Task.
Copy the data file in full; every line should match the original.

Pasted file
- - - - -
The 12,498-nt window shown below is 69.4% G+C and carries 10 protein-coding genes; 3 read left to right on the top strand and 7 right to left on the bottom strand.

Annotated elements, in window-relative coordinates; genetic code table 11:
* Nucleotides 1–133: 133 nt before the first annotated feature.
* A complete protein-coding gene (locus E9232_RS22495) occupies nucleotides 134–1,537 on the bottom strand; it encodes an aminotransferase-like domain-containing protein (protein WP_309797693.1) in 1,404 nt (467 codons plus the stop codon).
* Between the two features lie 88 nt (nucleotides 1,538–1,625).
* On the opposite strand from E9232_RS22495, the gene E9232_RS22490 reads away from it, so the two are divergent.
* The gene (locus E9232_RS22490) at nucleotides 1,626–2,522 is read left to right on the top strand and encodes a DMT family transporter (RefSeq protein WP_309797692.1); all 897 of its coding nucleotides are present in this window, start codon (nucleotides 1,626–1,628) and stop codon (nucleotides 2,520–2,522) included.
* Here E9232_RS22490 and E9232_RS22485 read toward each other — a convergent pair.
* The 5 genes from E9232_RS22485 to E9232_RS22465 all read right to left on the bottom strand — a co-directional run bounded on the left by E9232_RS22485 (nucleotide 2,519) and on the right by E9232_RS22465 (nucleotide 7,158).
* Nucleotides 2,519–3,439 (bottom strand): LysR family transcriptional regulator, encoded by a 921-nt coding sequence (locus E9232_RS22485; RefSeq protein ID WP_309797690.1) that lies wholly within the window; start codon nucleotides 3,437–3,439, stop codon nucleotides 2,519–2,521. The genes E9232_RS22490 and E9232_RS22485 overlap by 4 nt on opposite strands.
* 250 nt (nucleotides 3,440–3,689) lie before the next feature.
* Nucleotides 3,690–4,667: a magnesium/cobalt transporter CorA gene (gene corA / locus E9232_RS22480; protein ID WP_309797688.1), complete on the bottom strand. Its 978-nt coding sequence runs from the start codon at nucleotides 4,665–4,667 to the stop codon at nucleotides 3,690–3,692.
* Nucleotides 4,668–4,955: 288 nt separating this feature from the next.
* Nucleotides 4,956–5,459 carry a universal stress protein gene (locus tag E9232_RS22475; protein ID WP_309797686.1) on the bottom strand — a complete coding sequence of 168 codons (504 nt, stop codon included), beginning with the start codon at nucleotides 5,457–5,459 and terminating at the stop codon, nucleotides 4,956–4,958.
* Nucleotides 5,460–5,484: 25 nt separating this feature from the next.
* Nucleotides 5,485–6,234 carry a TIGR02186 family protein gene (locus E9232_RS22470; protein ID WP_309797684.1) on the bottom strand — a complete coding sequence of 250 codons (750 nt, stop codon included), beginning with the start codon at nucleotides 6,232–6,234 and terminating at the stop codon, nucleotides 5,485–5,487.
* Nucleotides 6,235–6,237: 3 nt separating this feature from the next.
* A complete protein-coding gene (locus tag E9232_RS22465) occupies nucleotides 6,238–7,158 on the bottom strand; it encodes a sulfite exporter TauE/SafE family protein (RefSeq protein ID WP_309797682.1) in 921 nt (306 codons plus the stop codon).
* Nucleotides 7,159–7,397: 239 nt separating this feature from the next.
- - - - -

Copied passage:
The 12,498-nt window shown below is 69.4% G+C and carries 10 protein-coding genes; 3 read left to right on the top strand and 7 right to left on the bottom strand.

Annotated elements, in window-relative coordinates; genetic code table 11:
* Nucleotides 1–133: 133 nt before the first annotated feature.
* A complete protein-coding gene (locus E9232_RS22495) occupies nucleotides 134–1,537 on the bottom strand; it encodes an aminotransferase-like domain-containing protein (protein WP_309797693.1) in 1,404 nt (467 codons plus the stop codon).
* Between the two features lie 88 nt (nucleotides 1,538–1,625).
* On the opposite strand from E9232_RS22495, the gene E9232_RS22490 reads away from it, so the two are divergent.
* The gene (locus E9232_RS22490) at nucleotides 1,626–2,522 is read left to right on the top strand and encodes a DMT family transporter (RefSeq protein WP_309797692.1); all 897 of its coding nucleotides are present in this window, start codon (nucleotides 1,626–1,628) and stop codon (nucleotides 2,520–2,522) included.
* Here E9232_RS22490 and E9232_RS22485 read toward each other — a convergent pair.
* The 5 genes from E9232_RS22485 to E9232_RS22465 all read right to left on the bottom strand — a co-directional run bounded on the left by E9232_RS22485 (nucleotide 2,519) and on the right by E9232_RS22465 (nucleotide 7,158).
* Nucleotides 2,519–3,439 (bottom strand): LysR family transcriptional regulator, encoded by a 921-nt coding sequence (locus E9232_RS22485; RefSeq protein ID WP_309797690.1) that lies wholly within the window; start codon nucleotides 3,437–3,439, stop codon nucleotides 2,519–2,521. The genes E9232_RS22490 and E9232_RS22485 overlap by 4 nt on opposite strands.
* 250 nt (nucleotides 3,440–3,689) lie before the next feature.
* Nucleotides 3,690–4,667: a magnesium/cobalt transporter CorA gene (gene corA / locus E9232_RS22480; protein ID WP_309797688.1), complete on the bottom strand. Its 978-nt coding sequence runs from the start codon at nucleotides 4,665–4,667 to the stop codon at nucleotides 3,690–3,692.
* Nucleotides 4,668–4,955: 288 nt separating this feature from the next.
* Nucleotides 4,956–5,459 carry a universal stress protein gene (locus tag E9232_RS22475; protein ID WP_309797686.1) on the bottom strand — a complete coding sequence of 168 codons (504 nt, stop codon included), beginning with the start codon at nucleotides 5,457–5,459 and terminating at the stop codon, nucleotides 4,956–4,958.
* Nucleotides 5,460–5,484: 25 nt separating this feature from the next.
* Nucleotides 5,485–6,234 carry a TIGR02186 family protein gene (locus E9232_RS22470; protein ID WP_309797684.1) on the bottom strand — a complete coding sequence of 250 codons (750 nt, stop codon included), beginning with the start codon at nucleotides 6,232–6,234 and terminating at the stop codon, nucleotides 5,485–5,487.
* Nucleotides 6,235–6,237: 3 nt separating this feature from the next.
* A complete protein-coding gene (locus tag E9232_RS22465) occupies nucleotides 6,238–7,158 on the bottom strand; it encodes a sulfite exporter TauE/SafE family protein (RefSeq protein ID WP_309797682.1) in 921 nt (306 codons plus the stop codon).
* Nucleotides 7,159–7,397: 239 nt separating this feature from the next.